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Neighborhoodsby Brew Editors6:37 amNov 9, 20110

Branch defeats Sneed in 13th; Rawlings-Blake, other incumbents coast to victory

Malfunctioning voting machines hampered write-in voting in 13th

Above: Warren Branch appears to have won in the 13th, but The Brew and write-in candidate Shannon Sneed had reports of voting machine problems that hampered write-ins.

City Councilman Warren Branch defeated write-in candidate Shannon Sneed in the 13th District, according to Baltimore Election Board officials.

Branch won 1,691 votes in yesterday’s general election, while write-in votes amounted to 1,490.

Election officials said they can’t give the exact breakdown of write-in candidates until Thursday at the earliest. Presumably most of the 13th District write-ins were for Sneed, who mounted a spirited grassroots challenge to incumbent Branch.

The election board has downplayed reports of machine malfunctions at the Tench Tilghman polling station that led to 8-10 voters not able to record their write-in votes. The polling judge insisted to The Brew that only one voter was unable to record her write-in vote.

Kim Wiggins, Sneed’s volunteer coordinator, said this morning that the campaign has received three reports of voters complaining about machine problems hampering write-in voting. Wiggins said the campaign is looking into those problems and plans no statement on the election results until tomorrow.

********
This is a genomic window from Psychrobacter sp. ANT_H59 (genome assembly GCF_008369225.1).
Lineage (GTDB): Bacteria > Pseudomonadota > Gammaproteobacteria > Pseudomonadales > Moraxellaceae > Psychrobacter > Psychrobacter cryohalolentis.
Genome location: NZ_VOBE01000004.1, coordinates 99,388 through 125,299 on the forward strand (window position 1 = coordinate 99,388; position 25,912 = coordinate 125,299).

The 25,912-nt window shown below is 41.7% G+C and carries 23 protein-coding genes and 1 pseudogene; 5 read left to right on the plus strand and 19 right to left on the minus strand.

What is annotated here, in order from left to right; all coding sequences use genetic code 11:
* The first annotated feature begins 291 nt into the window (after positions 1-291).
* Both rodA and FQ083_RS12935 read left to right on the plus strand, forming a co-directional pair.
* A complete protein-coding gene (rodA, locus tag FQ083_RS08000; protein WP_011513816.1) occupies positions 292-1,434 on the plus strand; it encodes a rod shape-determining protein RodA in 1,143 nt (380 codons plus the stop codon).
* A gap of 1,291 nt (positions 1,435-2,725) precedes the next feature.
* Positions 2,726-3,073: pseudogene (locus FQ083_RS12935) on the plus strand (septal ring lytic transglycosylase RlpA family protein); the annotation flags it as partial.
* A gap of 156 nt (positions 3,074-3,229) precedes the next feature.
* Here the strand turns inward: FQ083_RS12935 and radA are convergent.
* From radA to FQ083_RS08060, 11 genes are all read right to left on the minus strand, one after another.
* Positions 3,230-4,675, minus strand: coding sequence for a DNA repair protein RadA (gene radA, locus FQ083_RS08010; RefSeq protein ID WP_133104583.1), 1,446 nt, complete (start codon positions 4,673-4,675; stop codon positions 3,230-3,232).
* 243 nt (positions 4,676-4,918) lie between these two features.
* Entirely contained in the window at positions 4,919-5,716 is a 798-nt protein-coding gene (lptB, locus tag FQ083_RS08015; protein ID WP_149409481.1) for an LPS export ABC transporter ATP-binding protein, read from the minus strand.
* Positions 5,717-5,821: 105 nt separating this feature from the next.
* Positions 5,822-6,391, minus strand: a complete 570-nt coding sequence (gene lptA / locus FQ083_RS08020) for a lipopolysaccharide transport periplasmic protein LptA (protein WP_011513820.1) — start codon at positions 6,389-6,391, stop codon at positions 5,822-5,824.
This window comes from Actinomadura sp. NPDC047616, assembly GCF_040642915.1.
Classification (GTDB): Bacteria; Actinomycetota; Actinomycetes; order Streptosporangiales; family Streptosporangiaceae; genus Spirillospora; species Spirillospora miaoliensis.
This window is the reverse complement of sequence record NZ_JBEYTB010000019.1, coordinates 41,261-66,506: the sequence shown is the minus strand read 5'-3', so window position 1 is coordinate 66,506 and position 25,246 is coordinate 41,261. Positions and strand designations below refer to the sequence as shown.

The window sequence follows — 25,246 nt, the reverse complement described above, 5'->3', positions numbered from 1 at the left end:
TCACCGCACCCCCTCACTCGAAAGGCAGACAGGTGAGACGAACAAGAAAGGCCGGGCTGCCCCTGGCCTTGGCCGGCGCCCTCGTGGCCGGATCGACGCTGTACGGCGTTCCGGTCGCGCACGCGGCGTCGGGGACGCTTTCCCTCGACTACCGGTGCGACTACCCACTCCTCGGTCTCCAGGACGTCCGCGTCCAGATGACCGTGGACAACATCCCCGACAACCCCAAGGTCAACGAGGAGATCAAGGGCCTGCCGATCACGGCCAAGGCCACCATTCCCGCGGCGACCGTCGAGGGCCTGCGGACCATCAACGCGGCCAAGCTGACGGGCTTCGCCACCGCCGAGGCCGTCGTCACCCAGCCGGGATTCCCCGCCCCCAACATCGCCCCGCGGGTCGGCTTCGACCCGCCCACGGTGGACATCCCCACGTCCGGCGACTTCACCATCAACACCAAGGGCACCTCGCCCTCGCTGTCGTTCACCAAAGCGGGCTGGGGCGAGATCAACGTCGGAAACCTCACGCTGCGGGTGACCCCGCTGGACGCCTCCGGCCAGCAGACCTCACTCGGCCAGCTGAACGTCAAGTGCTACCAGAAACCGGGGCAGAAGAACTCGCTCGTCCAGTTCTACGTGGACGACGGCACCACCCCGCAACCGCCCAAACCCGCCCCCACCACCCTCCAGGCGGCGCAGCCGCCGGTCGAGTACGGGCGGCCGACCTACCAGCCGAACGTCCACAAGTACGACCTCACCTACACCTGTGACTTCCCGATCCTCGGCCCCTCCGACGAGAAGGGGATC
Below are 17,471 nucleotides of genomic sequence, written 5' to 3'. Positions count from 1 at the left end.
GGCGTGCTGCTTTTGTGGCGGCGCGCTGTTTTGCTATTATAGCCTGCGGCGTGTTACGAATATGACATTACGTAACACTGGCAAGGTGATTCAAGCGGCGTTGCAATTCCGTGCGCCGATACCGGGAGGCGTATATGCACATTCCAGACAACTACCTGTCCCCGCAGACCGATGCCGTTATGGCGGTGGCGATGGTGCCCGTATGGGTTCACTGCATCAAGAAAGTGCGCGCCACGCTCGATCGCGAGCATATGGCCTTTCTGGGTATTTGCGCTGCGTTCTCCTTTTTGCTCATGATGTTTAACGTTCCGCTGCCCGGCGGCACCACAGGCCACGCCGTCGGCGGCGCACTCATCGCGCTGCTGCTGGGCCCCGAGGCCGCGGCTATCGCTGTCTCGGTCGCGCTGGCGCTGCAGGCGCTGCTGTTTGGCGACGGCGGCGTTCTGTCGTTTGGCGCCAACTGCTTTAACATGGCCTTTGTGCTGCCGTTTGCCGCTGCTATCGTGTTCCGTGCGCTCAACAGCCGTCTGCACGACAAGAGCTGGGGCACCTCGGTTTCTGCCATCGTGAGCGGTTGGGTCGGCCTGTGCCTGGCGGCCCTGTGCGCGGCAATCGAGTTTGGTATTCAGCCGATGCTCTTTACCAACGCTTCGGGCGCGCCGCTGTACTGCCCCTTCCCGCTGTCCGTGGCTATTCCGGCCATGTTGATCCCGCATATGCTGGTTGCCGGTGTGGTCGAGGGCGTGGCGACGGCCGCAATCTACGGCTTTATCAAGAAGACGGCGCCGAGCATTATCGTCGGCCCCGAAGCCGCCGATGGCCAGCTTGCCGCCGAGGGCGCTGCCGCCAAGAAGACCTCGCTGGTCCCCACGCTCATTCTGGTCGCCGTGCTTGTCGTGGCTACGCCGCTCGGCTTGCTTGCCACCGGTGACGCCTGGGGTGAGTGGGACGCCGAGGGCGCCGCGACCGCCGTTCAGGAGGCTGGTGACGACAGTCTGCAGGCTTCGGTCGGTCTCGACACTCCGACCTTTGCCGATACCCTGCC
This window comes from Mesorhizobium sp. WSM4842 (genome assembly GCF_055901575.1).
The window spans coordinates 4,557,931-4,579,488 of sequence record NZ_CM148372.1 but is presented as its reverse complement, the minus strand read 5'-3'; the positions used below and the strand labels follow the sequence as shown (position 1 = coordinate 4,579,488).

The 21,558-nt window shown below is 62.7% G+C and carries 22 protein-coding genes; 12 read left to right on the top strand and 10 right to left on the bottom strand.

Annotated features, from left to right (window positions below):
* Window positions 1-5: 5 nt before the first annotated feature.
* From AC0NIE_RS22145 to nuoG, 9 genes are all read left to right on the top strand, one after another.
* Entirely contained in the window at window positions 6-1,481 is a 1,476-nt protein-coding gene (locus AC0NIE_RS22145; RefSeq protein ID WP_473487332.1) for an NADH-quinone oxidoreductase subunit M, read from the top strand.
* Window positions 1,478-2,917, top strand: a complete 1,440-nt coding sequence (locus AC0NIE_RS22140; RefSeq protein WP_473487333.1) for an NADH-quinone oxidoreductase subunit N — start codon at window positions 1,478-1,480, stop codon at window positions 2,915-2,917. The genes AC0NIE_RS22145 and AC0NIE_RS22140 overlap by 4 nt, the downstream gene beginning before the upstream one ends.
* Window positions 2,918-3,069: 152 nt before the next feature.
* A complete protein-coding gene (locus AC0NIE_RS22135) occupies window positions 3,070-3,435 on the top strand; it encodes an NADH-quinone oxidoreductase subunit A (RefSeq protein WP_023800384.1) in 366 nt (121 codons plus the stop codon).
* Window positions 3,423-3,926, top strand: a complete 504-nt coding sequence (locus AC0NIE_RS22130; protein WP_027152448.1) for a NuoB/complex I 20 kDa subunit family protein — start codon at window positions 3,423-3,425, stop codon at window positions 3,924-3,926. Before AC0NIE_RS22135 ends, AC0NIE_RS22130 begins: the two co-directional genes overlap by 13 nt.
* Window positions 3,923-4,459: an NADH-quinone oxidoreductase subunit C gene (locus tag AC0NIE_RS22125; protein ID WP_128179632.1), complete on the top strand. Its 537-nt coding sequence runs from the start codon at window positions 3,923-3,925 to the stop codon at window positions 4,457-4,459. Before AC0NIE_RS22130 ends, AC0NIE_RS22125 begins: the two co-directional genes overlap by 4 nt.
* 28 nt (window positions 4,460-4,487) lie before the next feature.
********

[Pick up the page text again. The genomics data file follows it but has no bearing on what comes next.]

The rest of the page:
Conaway Write-In Fizzles

In another closely watched race, Councilwoman Belinda Conaway failed to re-take her seat in the 7th District. Her write-in campaign fizzled against Nick Mosby, a newcomer who defeated her in the Democratic primary. The vote tally was 2,936 Mosby, 626 Conaway.

As expected, Mayor Stephanie Rawlings-Blake won a lopsided victory against Republican challenger Alfred V. Griffin and “stealth” write-in candidate Catalina Byrd.

Rawlings-Blake received 37,970 votes, compared to 5,826 for Griffin and 1,194 for write-ins.

Record Low Turnout

Republican, Libertarian, Green Party and independent challengers (see here) all failed to make a dent in the city’s stalwart support of candidates who won the September Democratic primary, where the real electoral fight took place.

Turnout apparently set a new low for Baltimore – less than 13% of registered voters. Most polling stations yesterday were empty as city residents went about their normal weekday routines. There was a 22% voter turnout in the September primary – the lowest recorded for a primary election in Baltimore.

In terms of sheer number of people voting for mayor, however, the totals have risen, the Mayor’s Office was pointing out this morning. In 2007, the total was 42,565, according to Ian Brennan, a spokesman for Rawlings-Blake. The 2011 total from yesterday voting for mayor was 44,990, he said.

The 14-member City Council will have two new faces. In addition to Mosby, Brandon M. Scott will represent the 2nd District, replacing retiring Councilman Nick D’Adamo Jr.

In two other citywide races, incumbent City Council President Bernard C. “Jack” Young coasted to a victory against Republican David A. Wiggins and Libertarian Lorenzo Gaztanaga. City Comptroller Joan M. Pratt ran unopposed.

Charter Amendments Approved

Two amendments to the city charter were approved yesterday by wide margins.

The first would allow the establishment of one or more non-lapsing funds to create “modern state-of-the-art” public schools and the second would lower the minimum-age requirement for members of the City Council from 21 to 18.

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